Upcoming Seminars & Events

May 2018
Mon Tue Wed Thu Fri Sat Sun
1 2
Dr. Tristan Wagner

Molecular tricks of methanogenic archaea

at 09:15

3 4 5 6
7
Prof. Dr. Kenn Gerdes

Activation of the bacterial stringent response

at 13:15

Prof. Dr. Isabella Moll

Bacterial ribosome heterogeneity: Novel aspects of selective translation

at 14:15

8 9 10 11 12 13
14
Dr. Francois-Xavier Barre

High-resolution whole genome mapping of Sister Chromatid Contacts (Hi-SC2) in Vibrio cholerae

at 13:15

Dr. Ben Engel

Exploring molecular landscapes inside cells with in situ cryo-electron tomography

at 14:15

15 16 17 18
Dr. Susanne Erdmann

Viruses of Archaea: what we can learn from them

at 10:15

19 20
21 22 23 24 25 26 27
28
Dr. Pierre Stallforth

Natural products in microbial predator-prey interactions

at 13:15

29 30 31

Upcoming Seminars

  • Dr. Pierre Stallforth

    Natural products in microbial predator-prey interactions

    May 28, 2018 13:15

    MPI for Terrestrial Microbiology, Room: Lecture hall

  • To be announced

    Jun 11, 2018 13:15

    MPI for Terrestrial Microbiology, Room: Lecture hall

  • Prof. Dr. Anika Marchfelder

    Finally, archaea get their CRISPR-cas toolbox

    Jun 18, 2018 13:15

    MPI for Terrestrial Microbiology, Room: Lecture hall

  • Prof. Dr. Valentin Gordeliy

    Mechanisms of transmembrane signaling by sensors of two-component system

    Jun 18, 2018 14:15

    MPI for Terrestrial Microbiology, Room: Lecture hall

  • Prof. Dr. Huimin Zhao

    Synthetic biology: Putting synthesis into biology

    Jun 22, 2018 15:00

    Uni Marburg, FB Chemie, Room: Lecture hall C

  • Prof. Dr. Barry Scott

    Boi oh Boi! Two Epichloë festucae scaffold proteins with distinct roles in the symbiotic interaction with Lolium perenne.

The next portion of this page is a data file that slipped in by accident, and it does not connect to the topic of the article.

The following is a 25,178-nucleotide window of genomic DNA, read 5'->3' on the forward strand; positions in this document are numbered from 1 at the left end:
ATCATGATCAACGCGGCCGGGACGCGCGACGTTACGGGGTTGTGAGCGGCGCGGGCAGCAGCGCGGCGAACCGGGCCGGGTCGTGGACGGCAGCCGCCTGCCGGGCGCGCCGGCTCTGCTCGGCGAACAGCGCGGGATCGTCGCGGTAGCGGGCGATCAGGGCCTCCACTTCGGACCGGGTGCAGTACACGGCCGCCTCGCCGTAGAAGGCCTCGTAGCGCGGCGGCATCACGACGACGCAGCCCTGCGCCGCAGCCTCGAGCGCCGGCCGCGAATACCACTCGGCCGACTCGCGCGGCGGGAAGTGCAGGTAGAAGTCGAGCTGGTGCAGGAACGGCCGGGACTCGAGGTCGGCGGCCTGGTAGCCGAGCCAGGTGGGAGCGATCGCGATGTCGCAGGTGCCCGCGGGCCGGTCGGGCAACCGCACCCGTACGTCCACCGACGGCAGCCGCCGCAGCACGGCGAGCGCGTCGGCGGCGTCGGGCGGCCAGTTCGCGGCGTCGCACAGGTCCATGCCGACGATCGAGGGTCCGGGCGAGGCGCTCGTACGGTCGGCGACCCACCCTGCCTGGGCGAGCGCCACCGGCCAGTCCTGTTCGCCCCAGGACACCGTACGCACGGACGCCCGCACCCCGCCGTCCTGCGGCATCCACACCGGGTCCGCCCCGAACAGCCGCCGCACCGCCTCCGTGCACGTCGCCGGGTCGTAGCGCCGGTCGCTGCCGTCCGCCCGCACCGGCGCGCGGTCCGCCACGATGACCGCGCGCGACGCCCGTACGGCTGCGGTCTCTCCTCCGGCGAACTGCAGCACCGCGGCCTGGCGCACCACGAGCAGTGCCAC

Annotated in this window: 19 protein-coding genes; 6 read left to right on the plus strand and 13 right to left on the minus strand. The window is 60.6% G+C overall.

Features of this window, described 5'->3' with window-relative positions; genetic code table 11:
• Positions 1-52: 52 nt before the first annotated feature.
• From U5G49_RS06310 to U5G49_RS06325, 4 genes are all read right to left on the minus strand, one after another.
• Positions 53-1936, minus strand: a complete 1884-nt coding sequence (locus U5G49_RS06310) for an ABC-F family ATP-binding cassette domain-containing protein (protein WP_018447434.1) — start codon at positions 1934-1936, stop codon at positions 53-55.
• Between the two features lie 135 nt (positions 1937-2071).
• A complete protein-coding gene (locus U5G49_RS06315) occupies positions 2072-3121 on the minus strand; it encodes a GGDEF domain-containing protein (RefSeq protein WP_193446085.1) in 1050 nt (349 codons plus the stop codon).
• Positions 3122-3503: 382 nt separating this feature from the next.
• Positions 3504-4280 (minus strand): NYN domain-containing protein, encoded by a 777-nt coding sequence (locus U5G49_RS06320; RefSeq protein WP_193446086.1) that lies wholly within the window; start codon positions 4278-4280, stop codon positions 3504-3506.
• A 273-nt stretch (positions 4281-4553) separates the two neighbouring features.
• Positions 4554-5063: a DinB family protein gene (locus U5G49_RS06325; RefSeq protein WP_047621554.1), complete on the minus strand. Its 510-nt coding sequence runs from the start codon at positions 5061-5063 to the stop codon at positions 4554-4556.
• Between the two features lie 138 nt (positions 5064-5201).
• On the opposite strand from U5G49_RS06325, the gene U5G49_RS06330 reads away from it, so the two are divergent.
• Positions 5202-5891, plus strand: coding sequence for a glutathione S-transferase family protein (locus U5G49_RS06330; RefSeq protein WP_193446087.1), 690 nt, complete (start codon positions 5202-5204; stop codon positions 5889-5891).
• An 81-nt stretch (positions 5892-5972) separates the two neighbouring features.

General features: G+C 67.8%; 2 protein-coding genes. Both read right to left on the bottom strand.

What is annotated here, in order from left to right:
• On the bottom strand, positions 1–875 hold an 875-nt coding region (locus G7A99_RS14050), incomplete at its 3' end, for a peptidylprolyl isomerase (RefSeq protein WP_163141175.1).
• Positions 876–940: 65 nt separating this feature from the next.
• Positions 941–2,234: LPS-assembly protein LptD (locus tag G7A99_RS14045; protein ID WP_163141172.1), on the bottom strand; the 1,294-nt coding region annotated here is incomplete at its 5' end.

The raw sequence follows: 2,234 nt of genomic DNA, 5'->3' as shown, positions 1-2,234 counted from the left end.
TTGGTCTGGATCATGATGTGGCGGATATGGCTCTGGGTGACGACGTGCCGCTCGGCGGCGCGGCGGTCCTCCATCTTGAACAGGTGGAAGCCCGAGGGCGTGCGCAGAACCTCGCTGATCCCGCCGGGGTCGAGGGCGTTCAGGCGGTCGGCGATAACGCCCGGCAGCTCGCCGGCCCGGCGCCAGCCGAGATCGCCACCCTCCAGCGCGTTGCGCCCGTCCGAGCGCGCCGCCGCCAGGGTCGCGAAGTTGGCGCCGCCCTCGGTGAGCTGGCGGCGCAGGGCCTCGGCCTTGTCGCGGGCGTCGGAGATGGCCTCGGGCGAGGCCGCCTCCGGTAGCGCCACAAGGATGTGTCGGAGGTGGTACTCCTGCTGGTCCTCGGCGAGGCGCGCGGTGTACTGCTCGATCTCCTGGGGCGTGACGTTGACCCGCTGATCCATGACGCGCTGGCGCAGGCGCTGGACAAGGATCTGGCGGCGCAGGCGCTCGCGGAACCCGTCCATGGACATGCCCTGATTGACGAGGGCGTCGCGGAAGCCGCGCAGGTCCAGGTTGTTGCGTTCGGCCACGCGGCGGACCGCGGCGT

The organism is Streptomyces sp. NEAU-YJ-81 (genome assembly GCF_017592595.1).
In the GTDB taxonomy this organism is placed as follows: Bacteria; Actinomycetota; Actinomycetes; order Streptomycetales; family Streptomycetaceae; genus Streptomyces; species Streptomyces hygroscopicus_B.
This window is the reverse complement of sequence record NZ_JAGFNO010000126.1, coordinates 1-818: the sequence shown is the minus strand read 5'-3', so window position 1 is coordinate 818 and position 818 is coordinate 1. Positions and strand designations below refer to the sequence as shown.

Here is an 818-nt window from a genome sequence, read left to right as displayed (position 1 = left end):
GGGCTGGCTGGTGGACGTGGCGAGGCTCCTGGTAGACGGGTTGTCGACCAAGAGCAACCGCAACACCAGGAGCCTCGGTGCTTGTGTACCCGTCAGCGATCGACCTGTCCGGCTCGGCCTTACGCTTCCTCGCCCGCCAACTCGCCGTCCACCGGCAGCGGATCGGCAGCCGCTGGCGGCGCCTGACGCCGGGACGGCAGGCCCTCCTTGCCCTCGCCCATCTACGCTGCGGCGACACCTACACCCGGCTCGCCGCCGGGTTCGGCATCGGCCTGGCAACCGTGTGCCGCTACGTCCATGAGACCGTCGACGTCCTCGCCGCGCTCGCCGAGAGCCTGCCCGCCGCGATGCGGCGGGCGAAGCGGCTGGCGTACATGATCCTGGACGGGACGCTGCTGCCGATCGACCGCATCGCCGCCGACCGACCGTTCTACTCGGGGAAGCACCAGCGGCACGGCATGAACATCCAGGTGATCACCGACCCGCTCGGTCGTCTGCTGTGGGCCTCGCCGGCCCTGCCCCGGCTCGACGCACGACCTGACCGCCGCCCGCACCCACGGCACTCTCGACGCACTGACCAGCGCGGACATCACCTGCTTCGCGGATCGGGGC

Jun 29, 2018 09:00

    MPI for Terrestrial Microbiology, Room: Seminar Room III

News

The mission of the Max Planck Institute for Terrestrial Microbiology (MPIterMic) is to obtain an integrated understanding of how microorganisms function at the molecular, cellular, and community levels. Microorganisms are the oldest and by far the most abundant and diverse inhabitants of the Earth. Their evolutionary success is based largely on three characteristics: Their immense metabolic capacities, which surpass those of all other life forms, an ability to adapt to environmental changes, and their multitude of interactions with other organisms. The strategies they have developed enable them to proliferate in practically every ecological niche. By doing so, microorganisms play pivotal role in processes of fundamental importance including biomass conversion, biogeochemical cycles and photosynthesis, and they have major impacts on plant and animal physiology.
 
The overall goal of our research is to understand how microorganisms accomplish these tasks. To this end, groups at the MPIterMic cover research in microbiology at all scales from protein structure determination, physiology, metabolism, molecular & cellular microbiology to host-microbe interactions and microbial communities, applying a number of cutting-edge technologies combined with computational modeling and synthetic biology approaches.

Our mission

The mission of the Max Planck Institute for Terrestrial Microbiology (MPIterMic) is to obtain an integrated understanding of how microorganisms function at the molecular, cellular, and community levels. Microorganisms are the oldest and by far the most abundant and diverse inhabitants of the Earth. Their evolutionary success is based largely on three characteristics: Their immense metabolic capacities, which surpass those of all other life forms, an ability to adapt to environmental changes, and their multitude of interactions with other organisms. The strategies they have developed enable them to proliferate in practically every ecological niche. By doing so, microorganisms play pivotal role in processes of fundamental importance including biomass conversion, biogeochemical cycles and photosynthesis, and they have major impacts on plant and animal physiology.

 

The overall goal of our research is to understand how microorganisms accomplish these tasks. To this end, groups at the MPIterMic cover research in microbiology at all scales from protein structure determination, physiology, metabolism, molecular & cellular microbiology to host-microbe interactions and microbial communities, applying a number of cutting-edge technologies combined with computational modeling and synthetic biology approaches. [more]
 
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